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Goodyear's concept tire isn't called Oxygene because it's airless, although it is non-pneumatic.
It actually has a substructure filled with living moss at its center, which breathes in CO2 and exhales oxygen.
Oxygene harvests the energy created by its live moss to power embedded electronics, including a multi-color light strip that's used to communicate with pedestrians and fellow motorists.
Like any good concept these days, the Oxygene involves 3D printing.
In this case, the tire's carcass is 3D printed from recycled rubber dust.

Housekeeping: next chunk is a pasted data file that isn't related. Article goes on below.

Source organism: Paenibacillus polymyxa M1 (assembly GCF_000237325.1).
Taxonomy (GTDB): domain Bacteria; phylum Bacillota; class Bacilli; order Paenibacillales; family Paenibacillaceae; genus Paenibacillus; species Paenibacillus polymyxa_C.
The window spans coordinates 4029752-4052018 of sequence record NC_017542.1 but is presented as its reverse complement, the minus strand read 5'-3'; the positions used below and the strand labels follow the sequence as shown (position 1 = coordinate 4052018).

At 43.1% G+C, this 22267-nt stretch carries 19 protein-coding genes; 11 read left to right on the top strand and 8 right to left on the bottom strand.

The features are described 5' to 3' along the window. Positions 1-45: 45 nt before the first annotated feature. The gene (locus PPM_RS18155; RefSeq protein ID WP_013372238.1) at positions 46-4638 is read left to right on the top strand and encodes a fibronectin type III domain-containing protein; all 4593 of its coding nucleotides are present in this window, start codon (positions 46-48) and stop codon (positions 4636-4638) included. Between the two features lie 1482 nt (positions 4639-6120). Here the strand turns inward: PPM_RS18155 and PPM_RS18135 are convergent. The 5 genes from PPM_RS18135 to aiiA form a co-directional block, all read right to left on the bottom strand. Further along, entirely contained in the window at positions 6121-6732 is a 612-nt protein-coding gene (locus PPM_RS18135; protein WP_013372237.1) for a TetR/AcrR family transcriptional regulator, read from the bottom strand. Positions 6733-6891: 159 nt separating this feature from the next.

Goodyear envisions that this tire will be equipped with LiFi -- a visible light communications system.
The light-speed communications network would allow the tires to connect to the Internet of Things, allowing vehicle to vehicle (V2V) and vehicle-to-infrastructure (V2I) communication.
The multi-color light strip could be a novel way for tomorrow's self-driving cars to notify pedestrians and motorists of vehicle movements or road conditions.
Many companies have been investigating biotech for the automotive space, but this is the first time we've seen anyone embrace the concept so wholeheartedly.
We're guessing that this tread pattern is great for structural stability, but less great for wet-weather traction.
The future of tires is still round, but it may be very, very different.
Keep clicking or swiping through for more images of Goodyear's Oxygene tire concept.